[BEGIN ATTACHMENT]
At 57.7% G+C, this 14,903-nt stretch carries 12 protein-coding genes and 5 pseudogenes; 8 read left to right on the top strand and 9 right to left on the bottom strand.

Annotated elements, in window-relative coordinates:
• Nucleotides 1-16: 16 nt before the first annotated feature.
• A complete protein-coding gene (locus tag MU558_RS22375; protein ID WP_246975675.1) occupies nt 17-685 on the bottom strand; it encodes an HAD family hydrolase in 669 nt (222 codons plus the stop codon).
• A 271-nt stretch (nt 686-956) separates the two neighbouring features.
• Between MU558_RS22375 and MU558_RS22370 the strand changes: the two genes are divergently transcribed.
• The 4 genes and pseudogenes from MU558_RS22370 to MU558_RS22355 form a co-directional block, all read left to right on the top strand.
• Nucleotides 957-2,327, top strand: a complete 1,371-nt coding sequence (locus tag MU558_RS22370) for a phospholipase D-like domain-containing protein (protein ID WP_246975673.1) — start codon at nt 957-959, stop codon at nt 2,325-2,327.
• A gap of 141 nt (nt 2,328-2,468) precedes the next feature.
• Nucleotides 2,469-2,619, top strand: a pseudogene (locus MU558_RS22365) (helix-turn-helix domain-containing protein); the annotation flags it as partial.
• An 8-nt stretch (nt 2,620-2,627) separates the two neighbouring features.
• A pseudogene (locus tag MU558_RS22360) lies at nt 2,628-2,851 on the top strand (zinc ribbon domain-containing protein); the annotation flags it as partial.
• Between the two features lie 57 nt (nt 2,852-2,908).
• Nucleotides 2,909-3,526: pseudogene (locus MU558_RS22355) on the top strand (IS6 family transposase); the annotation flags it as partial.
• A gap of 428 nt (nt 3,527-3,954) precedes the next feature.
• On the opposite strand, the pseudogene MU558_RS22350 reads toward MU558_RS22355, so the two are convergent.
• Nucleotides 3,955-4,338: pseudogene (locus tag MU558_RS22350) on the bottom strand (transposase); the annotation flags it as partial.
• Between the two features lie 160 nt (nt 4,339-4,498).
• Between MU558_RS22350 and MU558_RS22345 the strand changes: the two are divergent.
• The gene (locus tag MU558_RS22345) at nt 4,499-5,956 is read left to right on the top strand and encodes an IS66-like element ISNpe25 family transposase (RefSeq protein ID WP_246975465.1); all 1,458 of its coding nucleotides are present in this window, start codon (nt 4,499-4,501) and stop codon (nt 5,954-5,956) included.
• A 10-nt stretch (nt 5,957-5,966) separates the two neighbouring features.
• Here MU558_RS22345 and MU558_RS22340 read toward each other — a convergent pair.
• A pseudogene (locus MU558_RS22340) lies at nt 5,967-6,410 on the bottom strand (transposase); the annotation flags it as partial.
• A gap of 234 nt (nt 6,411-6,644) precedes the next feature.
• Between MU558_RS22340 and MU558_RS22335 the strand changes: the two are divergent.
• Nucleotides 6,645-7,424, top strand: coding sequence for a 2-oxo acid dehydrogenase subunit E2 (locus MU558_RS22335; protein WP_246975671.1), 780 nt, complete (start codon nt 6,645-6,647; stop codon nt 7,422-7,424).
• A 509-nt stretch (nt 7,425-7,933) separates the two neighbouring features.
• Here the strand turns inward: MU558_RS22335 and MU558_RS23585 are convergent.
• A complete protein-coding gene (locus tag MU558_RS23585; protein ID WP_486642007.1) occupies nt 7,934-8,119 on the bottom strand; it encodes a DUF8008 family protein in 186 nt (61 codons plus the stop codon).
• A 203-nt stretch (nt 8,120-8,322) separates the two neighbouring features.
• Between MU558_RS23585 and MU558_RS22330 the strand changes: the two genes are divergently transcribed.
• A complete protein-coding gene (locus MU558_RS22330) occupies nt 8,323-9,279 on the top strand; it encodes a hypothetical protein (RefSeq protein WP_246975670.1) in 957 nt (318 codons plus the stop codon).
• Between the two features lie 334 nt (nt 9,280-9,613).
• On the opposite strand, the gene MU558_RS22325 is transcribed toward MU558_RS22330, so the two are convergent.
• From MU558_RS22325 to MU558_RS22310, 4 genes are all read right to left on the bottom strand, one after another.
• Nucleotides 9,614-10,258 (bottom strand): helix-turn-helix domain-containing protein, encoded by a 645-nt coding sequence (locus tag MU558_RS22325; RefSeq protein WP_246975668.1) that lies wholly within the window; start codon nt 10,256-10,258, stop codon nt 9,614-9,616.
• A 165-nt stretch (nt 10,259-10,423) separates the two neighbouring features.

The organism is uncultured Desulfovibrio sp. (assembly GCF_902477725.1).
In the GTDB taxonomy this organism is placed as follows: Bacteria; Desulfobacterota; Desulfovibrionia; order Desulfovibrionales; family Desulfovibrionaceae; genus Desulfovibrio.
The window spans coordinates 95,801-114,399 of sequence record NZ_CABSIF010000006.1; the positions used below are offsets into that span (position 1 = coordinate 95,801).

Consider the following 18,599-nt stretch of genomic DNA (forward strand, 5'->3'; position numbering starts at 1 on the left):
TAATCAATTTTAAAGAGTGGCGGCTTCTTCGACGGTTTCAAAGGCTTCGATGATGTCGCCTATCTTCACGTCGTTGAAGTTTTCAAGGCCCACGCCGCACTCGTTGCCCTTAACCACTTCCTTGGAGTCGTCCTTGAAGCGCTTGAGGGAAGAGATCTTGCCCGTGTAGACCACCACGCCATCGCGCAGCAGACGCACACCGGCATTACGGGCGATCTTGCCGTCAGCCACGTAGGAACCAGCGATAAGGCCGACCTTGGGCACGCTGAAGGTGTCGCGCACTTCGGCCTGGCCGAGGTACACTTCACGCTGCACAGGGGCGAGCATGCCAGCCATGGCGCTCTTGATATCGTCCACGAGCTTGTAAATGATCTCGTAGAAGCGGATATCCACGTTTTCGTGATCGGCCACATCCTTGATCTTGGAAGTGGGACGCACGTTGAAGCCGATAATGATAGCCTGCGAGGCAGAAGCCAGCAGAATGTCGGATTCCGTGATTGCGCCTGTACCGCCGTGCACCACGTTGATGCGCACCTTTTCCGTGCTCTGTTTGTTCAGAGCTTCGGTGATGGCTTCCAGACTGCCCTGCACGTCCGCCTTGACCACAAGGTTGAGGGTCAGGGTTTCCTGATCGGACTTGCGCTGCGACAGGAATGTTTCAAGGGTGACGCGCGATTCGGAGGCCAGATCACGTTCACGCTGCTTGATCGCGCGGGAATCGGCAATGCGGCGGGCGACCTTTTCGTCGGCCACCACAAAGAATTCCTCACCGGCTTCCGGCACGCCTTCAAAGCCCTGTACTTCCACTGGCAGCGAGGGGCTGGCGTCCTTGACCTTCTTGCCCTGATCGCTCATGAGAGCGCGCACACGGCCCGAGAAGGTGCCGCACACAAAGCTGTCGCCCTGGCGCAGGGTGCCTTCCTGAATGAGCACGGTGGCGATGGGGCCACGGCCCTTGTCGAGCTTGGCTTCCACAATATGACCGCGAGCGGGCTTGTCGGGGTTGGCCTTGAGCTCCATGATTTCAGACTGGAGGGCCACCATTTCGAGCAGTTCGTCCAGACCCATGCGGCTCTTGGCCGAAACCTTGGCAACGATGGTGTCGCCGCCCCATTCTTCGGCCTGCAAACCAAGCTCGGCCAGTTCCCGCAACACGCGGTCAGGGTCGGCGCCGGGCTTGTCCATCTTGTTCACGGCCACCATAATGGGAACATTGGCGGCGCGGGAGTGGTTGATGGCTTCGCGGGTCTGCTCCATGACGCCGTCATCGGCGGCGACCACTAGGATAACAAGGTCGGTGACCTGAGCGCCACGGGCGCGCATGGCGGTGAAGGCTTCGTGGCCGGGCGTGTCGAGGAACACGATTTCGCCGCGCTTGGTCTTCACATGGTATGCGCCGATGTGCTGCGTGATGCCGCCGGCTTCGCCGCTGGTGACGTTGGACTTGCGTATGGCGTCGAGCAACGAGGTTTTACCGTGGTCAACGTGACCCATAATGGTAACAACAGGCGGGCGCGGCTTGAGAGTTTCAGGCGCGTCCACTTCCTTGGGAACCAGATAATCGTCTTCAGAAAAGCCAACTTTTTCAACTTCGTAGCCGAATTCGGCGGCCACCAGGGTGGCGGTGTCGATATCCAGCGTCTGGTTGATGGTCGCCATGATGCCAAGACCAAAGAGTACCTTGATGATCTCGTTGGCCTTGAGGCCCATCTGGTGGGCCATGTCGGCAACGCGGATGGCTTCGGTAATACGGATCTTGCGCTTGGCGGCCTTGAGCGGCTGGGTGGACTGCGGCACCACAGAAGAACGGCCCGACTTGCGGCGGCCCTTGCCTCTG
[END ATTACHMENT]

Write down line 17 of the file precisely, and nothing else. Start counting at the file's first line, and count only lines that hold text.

• Nucleotides 3,955-4,338: pseudogene (locus tag MU558_RS22350) on the bottom strand (transposase); the annotation flags it as partial.